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When we think of sleep deprivation we typically think of humans. However, it’s possible for your canine companion to not get enough sleep for a number of reasons, and it’s actually easier for dogs to develop a sleep debt than you might think.
Why Your Dog Might Not Be Getting Enough Sleep
Much like humans, dogs need adequate sleep to help them stay healthy. In fact, the average dog needs up to 20 hours of sleep every day. However, sleep patterns can be disrupted by any number of problems, including:
- Brachycephalic airway syndrome, a form of sleep apnea. Flat-faced breeds, such as pugs, are susceptible to this condition, in which the animal’s physical features can disrupt breathing and make it hard to breathe.
- REM sleep behavior disorder. Typically when a dog is dreaming, their mind is active, but their bodies aren’t; in fact, they are effectively paralyzed. REM sleep behavior disorder prevents that paralysis, though, causing the dog to act out their dreams, sometimes violently, keeping them from getting adequate rest.
- Age. As dogs get older, some develop neurological conditions similar to Alzheimer’s, which make them restless and confused and unable to sleep.
- Trauma. Some dogs, especially those who have been rescued from abusive situations, have a form of PTSD that keeps them from sleeping well. Some dogs also experience anxiety or sadness, which can be brought on by their environment.
Sometimes, dogs simply don’t sleep because they are uncomfortable. They might be too cold or warm, or feel hungry or ill. There may be something happening, such as an animal outside, keeping them awake. A dog who is used to sleeping with it’s humans might also have trouble settling into a new routine if you stop sleeping with pets for some reason. Typically, those disturbances are short-term, though, and can be easily remedied.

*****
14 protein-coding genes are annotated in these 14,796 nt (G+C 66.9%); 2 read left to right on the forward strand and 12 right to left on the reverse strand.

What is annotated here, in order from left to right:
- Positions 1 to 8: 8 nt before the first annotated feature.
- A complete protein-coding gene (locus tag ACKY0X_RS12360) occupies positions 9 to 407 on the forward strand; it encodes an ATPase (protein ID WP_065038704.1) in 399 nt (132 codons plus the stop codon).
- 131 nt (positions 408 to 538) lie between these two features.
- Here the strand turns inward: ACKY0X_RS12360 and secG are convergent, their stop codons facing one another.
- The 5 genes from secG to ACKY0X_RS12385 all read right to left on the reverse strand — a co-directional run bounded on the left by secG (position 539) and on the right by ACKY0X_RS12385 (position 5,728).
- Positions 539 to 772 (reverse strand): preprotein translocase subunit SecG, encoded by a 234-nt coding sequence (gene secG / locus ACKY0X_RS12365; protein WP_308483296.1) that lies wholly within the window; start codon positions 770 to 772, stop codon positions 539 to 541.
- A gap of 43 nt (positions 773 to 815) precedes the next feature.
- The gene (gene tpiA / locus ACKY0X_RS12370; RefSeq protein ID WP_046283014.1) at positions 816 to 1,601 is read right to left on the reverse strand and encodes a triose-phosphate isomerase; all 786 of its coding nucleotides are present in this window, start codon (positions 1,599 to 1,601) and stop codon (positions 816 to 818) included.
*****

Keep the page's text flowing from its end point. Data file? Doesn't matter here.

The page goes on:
How to Tell If Your Dog is Sleep-Deprived
Identifying sleep deprivation in dogs isn’t an exact science, but the signs are often similar to those in humans. These include lethargy or a lack of energy, changes in personality, and disorientation or confusion. Your dog may not want to do their normal tasks, or have trouble completing them or even following simple commands.
Keep in mind, though, that these issues can also be brought on by other factors, like illness, and that sleep deprivation may be a symptom of some other problem. For that reason, it’s important to see a veterinarian if your dog’s behavior changes or you notice ongoing changes to their sleep patterns. The doctor can identify any underlying conditions that are keeping your pooch awake, and prescribe treatment to help them get some rest.
In addition to staying alert to any changes in your dog’s sleep patterns, you can help your dog maintain a healthy sleep schedule by maintaining a consistent routine that includes plenty of exercise. Taking your dog for a long walk or playing in the yard for a while before bedtime can help them get to sleep more easily. Studies also show that dogs sleep better when they are fed a healthy diet, and fed twice a day. Creating a safe, comfortable spot for your dog to sleep can help them feel more secure, and get the sleep they need to live a long and healthy life.